Eventia: Getting the message across

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Izania Downie CEO of Eventia, spells out the case for the industry supporting the Visit Britain campaign, Keep Britain Talking…

The Keep Britain Talking campaign comes at a critical time for the UK events industry. Like most industries it has been hit hard by the recession. Its plight has been made worse by the perception that corporate events are discretionary expenditure, coupled with a fear amongst businesses not to be seen to be spending money in this way in these austere times. In addition there has been a trend for organisations to consider and trial the option of holding virtual meetings.

The UK events industry contributes £3.8 billion in tax annually to the Government and around 80 million people attend 1.5 million conferences and meetings annually in the UK.

Now is the time for the industry to get its message across and communicate the benefits and financial returns that can be yielded by companies utilising events as a powerful form of communication.

Building trust

Leading business commentator Mary Jo Jacobi recently chaired a round table discussion attended by senior representatives from several blue chip companies. The topic for discussion was the role that live events have to play in rebuilding brand/reputation following the widespread negative publicity of the past two years – particularly in the financial sector. Jacobi commented: “Despite budget cuts, companies should be taking every opportunity to inform and engage with their public but mass market communications such as advertising may not offer the personal experience required to rebuild confidence.

“Event-driven PR can help by building third party credibility and stimulating word of mouth endorsement. Bespoke intimate events that give individuals the opportunity to attend and engage and that focus on building relationships are very much in vogue. An integrated communication strategy is key and it is clear that events do have a role to play in providing opportunities for key stakeholders to ‘see the whites of the company’s eyes’ following a crisis.”

Sealing the deal

A recent Forbes Insights study found that while lower costs and greater reliability have made teleconferences, videoconferences and web conferences more pervasive options for meetings, executives still expressed an overwhelming preference for face-to-face meetings. More than eight out of ten (84 per cent) said they prefer in-person contact to virtual, and respondents agreed that they are necessary for building deeper, more profitable bonds with clients and business partners. While web, video and teleconferencing have their role; they cannot substitute for human interaction when it comes to accomplishing certain business objectives.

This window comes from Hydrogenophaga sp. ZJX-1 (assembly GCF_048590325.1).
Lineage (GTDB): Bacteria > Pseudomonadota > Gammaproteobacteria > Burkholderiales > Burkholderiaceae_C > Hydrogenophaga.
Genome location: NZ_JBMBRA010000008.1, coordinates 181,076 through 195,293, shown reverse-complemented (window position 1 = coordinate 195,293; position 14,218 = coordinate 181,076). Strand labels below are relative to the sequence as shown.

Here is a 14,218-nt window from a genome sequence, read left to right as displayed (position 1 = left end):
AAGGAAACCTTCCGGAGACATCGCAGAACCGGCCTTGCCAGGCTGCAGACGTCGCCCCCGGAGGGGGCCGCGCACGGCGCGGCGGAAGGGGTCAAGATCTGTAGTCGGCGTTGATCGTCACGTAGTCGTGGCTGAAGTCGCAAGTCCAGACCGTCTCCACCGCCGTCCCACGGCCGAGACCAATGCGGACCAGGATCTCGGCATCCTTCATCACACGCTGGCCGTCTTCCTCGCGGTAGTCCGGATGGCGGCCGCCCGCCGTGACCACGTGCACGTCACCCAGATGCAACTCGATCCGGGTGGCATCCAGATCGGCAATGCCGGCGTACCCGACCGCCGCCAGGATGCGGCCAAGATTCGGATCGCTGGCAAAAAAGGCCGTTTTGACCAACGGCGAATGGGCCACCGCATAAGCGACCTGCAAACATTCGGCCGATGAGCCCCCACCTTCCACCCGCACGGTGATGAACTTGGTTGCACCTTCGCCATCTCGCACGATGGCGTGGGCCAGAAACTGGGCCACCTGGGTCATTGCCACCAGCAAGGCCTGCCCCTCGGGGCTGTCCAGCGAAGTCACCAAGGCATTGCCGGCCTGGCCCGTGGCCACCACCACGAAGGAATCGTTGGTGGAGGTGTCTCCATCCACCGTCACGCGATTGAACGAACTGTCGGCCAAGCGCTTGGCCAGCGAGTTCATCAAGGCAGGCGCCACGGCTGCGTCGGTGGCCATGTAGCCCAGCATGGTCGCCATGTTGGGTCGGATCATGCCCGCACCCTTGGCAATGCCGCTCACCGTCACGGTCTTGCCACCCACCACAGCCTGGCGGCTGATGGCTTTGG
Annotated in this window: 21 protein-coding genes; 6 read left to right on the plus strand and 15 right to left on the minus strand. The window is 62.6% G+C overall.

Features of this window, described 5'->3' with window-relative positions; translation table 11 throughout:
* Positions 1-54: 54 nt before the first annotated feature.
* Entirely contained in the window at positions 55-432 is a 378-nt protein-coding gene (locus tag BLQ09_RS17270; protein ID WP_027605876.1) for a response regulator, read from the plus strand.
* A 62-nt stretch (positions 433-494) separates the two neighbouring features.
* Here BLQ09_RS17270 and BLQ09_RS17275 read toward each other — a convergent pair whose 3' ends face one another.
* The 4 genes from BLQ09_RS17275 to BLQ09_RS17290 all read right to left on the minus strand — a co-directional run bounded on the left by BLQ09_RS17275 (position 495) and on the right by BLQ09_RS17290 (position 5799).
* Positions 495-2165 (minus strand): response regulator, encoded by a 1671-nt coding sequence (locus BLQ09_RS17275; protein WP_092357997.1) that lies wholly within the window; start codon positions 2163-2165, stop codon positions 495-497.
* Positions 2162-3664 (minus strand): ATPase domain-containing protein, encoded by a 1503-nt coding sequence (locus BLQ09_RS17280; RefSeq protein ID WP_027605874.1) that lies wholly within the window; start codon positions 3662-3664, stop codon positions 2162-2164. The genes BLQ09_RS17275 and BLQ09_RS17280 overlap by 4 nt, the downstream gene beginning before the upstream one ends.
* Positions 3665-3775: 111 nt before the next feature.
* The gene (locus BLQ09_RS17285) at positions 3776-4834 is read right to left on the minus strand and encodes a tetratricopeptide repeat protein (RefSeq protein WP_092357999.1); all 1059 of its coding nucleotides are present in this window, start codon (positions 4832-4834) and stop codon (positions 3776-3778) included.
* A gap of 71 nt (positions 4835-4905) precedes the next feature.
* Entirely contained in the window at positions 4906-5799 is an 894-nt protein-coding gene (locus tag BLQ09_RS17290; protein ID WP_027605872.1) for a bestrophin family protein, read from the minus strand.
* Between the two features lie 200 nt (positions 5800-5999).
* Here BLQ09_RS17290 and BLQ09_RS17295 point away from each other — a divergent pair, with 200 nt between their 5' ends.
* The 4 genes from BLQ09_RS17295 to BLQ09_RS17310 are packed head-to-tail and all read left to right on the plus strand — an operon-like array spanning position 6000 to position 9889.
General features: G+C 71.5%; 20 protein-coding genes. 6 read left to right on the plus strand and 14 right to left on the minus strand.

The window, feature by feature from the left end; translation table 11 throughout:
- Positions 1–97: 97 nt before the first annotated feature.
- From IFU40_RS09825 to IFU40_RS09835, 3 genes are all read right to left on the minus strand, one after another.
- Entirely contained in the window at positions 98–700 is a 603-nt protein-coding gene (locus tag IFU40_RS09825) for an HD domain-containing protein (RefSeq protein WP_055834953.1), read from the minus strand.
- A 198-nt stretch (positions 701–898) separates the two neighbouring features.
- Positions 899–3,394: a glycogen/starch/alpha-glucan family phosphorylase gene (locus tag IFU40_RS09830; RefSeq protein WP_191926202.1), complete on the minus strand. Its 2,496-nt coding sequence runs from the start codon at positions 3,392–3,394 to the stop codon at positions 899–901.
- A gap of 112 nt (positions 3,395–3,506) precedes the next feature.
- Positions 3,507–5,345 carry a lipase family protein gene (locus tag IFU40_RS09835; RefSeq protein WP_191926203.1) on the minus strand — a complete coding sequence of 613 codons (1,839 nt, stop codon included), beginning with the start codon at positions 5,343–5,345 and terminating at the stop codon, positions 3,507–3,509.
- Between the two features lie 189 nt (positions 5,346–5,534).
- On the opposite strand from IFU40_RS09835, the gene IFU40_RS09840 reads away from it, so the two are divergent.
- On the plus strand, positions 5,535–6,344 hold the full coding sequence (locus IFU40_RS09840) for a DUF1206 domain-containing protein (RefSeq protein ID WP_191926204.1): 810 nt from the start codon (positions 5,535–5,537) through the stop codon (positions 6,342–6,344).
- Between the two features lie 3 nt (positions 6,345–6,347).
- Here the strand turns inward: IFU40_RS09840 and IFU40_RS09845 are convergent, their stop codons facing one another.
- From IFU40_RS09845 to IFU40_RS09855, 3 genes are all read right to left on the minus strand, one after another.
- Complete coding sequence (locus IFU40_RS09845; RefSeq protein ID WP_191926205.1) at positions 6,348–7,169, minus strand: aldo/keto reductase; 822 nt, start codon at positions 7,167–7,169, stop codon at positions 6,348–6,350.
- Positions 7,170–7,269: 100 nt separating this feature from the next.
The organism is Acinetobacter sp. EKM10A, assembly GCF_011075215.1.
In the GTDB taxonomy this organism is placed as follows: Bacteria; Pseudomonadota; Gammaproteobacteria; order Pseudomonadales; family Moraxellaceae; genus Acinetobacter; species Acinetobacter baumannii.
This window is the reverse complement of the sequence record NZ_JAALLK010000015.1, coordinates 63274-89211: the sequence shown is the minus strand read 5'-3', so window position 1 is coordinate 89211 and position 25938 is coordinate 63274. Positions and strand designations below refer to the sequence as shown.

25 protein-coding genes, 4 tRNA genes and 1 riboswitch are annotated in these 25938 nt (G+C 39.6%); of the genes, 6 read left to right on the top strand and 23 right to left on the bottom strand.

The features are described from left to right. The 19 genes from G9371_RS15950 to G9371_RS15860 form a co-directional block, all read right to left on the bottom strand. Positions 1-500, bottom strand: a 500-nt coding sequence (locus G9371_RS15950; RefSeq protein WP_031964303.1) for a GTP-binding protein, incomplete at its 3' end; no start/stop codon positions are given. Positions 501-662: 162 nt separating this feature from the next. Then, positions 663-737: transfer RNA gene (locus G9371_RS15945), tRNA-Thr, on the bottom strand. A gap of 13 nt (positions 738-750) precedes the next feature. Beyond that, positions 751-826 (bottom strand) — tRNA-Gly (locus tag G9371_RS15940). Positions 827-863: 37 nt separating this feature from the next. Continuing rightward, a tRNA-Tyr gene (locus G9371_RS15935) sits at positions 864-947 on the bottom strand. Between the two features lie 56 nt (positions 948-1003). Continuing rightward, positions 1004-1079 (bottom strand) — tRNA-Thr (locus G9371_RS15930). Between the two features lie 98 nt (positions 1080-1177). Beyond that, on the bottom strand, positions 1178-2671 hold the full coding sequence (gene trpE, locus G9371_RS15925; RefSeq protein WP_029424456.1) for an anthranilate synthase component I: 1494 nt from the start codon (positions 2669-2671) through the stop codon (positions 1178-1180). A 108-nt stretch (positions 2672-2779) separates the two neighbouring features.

Similarly, in a global survey of 2,300 Harvard Business Review subscribers, 79 per cent said that in person meetings are the most effective way to meet new clients to sell business. Furthermore, 89 per cent agreed that face-to-face meetings are essential for “sealing the deal”. With all this information supporting the need for communication at a personal level, the industry must be looking forward to the future with confidence and renewed optimism.

Be heard

It is vital we get the message across now as organisations start to plan their budgets for 2010 and beyond. 2009 saw the cancellation and postponement of numerous events and it is important that they are put back in the calendar. The evidence is there to support the need for face-to-face communication so it is important for organisations to recognise this and to invest accordingly. The industry is a significant employer in this country and has an important part to play in the economy as a whole. We have a story to tell and we want to get it out there loud and clear.


*To read the Eventia White Paper in full, visit www.eventia.org.uk